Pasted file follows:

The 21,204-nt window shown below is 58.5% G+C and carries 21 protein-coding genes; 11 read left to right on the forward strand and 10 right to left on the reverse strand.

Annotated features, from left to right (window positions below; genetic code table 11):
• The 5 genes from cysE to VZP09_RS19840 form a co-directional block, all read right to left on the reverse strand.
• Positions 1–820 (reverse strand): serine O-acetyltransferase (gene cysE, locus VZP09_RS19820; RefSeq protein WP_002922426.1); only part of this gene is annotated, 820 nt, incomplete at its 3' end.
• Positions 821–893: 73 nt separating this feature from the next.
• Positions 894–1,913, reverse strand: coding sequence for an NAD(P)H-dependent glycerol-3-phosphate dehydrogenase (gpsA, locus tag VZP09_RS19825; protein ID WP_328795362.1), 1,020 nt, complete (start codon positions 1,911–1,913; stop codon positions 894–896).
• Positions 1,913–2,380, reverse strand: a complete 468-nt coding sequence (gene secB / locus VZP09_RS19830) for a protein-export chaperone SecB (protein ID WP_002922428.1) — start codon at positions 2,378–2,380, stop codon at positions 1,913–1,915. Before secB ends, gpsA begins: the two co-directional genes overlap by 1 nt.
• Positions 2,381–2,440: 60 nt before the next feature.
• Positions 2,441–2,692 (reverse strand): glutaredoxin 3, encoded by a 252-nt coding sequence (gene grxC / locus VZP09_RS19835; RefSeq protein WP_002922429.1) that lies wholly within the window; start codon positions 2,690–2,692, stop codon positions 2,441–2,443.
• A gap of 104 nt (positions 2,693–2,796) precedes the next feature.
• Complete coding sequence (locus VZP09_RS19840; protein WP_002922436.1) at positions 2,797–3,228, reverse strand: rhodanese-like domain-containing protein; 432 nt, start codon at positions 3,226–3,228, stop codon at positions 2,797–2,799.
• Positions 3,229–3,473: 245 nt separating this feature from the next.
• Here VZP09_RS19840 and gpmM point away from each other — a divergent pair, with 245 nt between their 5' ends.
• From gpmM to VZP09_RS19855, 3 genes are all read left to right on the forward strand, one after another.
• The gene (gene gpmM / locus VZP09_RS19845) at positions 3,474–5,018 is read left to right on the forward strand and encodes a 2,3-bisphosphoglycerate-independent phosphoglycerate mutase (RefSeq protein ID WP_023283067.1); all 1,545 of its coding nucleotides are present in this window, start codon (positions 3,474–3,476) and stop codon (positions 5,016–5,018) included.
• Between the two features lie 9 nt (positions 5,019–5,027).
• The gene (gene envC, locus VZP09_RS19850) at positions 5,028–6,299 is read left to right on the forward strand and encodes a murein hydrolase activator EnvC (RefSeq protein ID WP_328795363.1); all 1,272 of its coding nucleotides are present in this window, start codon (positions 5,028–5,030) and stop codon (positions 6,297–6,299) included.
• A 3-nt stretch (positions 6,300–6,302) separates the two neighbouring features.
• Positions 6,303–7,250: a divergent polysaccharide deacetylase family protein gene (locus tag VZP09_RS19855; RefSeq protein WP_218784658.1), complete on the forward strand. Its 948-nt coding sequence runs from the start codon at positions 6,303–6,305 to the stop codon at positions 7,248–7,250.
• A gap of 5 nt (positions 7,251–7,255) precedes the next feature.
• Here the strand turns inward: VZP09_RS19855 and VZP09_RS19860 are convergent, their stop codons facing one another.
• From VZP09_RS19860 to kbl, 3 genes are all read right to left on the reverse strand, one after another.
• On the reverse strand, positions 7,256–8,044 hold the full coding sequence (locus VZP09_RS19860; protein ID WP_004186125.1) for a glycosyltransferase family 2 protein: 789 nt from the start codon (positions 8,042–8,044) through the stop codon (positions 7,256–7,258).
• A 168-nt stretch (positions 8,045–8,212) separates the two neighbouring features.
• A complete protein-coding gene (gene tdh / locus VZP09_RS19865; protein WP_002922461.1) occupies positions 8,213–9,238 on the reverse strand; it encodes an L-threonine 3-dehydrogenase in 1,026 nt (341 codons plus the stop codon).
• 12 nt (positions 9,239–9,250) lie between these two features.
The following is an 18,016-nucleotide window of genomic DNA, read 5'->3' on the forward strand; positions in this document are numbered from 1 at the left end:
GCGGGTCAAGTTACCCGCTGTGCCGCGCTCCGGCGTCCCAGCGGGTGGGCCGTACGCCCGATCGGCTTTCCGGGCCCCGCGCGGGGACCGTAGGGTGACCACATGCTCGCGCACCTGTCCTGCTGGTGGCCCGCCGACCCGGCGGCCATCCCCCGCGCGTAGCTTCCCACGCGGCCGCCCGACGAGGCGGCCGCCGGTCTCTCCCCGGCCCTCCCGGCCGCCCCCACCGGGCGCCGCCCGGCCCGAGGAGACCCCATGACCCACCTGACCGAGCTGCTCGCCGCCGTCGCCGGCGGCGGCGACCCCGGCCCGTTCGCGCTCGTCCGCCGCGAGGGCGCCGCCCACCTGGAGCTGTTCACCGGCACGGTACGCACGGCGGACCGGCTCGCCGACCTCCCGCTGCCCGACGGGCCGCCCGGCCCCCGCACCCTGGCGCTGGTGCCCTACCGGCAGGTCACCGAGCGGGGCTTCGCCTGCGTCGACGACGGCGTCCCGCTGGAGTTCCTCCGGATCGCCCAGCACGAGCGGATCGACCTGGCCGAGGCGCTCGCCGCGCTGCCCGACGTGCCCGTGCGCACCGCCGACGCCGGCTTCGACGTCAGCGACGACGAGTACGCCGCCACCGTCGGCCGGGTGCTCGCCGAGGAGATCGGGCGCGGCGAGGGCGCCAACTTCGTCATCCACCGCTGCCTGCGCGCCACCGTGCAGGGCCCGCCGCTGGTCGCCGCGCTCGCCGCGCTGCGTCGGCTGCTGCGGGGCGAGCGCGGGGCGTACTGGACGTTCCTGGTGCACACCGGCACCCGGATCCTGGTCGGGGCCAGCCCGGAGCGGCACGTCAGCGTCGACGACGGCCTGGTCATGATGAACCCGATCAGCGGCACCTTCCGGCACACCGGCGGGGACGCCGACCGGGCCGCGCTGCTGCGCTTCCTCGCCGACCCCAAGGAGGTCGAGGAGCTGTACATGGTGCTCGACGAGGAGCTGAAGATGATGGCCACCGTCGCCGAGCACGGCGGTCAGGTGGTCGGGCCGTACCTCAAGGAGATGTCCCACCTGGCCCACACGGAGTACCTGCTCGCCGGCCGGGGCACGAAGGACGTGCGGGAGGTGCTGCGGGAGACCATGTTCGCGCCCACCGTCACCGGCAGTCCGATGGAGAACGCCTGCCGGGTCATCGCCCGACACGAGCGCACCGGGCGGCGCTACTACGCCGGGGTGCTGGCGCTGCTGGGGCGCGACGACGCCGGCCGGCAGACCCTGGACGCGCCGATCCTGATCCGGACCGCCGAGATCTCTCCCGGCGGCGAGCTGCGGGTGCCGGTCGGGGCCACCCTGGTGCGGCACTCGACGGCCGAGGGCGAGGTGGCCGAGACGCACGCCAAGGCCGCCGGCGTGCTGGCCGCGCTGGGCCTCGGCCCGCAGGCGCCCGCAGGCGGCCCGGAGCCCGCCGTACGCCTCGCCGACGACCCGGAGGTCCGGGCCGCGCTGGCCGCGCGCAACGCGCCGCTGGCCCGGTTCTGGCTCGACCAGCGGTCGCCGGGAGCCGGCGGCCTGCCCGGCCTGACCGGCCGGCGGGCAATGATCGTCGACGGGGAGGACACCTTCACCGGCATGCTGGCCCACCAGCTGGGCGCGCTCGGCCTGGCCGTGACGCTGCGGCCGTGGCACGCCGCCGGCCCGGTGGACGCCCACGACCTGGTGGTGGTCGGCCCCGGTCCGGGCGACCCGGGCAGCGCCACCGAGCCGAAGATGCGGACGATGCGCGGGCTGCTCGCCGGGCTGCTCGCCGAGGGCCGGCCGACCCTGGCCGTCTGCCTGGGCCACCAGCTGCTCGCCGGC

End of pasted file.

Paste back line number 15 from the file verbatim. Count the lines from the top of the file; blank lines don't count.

• The gene (gene gpmM / locus VZP09_RS19845) at positions 3,474–5,018 is read left to right on the forward strand and encodes a 2,3-bisphosphoglycerate-independent phosphoglycerate mutase (RefSeq protein ID WP_023283067.1); all 1,545 of its coding nucleotides are present in this window, start codon (positions 3,474–3,476) and stop codon (positions 5,016–5,018) included.